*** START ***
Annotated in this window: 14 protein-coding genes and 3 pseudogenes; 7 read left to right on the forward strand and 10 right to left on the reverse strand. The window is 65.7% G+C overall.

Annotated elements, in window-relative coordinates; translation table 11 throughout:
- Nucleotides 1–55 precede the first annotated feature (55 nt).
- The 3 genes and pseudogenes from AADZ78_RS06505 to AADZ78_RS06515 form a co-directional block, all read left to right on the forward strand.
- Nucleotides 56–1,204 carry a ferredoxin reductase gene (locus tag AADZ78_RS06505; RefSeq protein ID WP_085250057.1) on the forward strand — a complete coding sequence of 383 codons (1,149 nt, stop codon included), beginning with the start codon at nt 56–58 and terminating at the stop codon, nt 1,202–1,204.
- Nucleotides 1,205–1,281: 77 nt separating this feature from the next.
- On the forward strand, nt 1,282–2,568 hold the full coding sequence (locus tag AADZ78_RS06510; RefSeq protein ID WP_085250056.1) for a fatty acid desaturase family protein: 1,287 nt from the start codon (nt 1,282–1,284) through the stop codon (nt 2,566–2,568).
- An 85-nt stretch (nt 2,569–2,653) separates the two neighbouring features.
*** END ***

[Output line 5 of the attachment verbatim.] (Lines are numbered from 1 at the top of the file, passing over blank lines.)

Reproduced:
- Nucleotides 56–1,204 carry a ferredoxin reductase gene (locus tag AADZ78_RS06505; RefSeq protein ID WP_085250057.1) on the forward strand — a complete coding sequence of 383 codons (1,149 nt, stop codon included), beginning with the start codon at nt 56–58 and terminating at the stop codon, nt 1,202–1,204.